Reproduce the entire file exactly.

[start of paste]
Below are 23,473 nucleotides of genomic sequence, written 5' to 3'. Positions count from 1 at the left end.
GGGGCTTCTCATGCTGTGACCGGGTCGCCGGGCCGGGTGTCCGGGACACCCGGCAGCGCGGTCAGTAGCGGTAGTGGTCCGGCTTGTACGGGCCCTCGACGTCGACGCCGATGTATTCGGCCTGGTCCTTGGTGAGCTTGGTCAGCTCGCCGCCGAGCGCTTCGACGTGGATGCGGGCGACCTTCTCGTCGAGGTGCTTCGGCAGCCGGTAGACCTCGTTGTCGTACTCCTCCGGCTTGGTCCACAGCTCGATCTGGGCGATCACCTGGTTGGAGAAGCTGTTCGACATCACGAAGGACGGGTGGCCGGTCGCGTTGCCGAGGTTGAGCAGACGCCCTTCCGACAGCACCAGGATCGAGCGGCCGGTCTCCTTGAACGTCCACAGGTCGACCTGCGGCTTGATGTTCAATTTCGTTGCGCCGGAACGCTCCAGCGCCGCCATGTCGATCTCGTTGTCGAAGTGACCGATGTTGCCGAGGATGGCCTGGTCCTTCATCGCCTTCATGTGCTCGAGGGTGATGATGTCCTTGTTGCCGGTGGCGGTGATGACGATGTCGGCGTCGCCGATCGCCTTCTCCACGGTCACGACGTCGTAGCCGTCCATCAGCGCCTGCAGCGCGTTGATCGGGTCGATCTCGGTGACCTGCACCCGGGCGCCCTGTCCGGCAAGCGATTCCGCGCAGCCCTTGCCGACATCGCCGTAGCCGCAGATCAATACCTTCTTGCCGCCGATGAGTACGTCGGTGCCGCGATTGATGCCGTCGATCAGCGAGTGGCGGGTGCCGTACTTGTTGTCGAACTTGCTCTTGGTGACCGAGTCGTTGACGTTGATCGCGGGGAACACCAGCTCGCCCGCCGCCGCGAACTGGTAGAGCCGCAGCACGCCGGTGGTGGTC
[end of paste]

Below are 23,473 nucleotides of genomic sequence, written 5' to 3'. Positions count from 1 at the left end.
GGGGCTTCTCATGCTGTGACCGGGTCGCCGGGCCGGGTGTCCGGGACACCCGGCAGCGCGGTCAGTAGCGGTAGTGGTCCGGCTTGTACGGGCCCTCGACGTCGACGCCGATGTATTCGGCCTGGTCCTTGGTGAGCTTGGTCAGCTCGCCGCCGAGCGCTTCGACGTGGATGCGGGCGACCTTCTCGTCGAGGTGCTTCGGCAGCCGGTAGACCTCGTTGTCGTACTCCTCCGGCTTGGTCCACAGCTCGATCTGGGCGATCACCTGGTTGGAGAAGCTGTTCGACATCACGAAGGACGGGTGGCCGGTCGCGTTGCCGAGGTTGAGCAGACGCCCTTCCGACAGCACCAGGATCGAGCGGCCGGTCTCCTTGAACGTCCACAGGTCGACCTGCGGCTTGATGTTCAATTTCGTTGCGCCGGAACGCTCCAGCGCCGCCATGTCGATCTCGTTGTCGAAGTGACCGATGTTGCCGAGGATGGCCTGGTCCTTCATCGCCTTCATGTGCTCGAGGGTGATGATGTCCTTGTTGCCGGTGGCGGTGATGACGATGTCGGCGTCGCCGATCGCCTTCTCCACGGTCACGACGTCGTAGCCGTCCATCAGCGCCTGCAGCGCGTTGATCGGGTCGATCTCGGTGACCTGCACCCGGGCGCCCTGTCCGGCAAGCGATTCCGCGCAGCCCTTGCCGACATCGCCGTAGCCGCAGATCAATACCTTCTTGCCGCCGATGAGTACGTCGGTGCCGCGATTGATGCCGTCGATCAGCGAGTGGCGGGTGCCGTACTTGTTGTCGAACTTGCTCTTGGTGACCGAGTCGTTGACGTTGATCGCGGGGAACACCAGCTCGCCCGCCGCCGCGAACTGGTAGAGCCGCAGCACGCCGGTGGTGGTC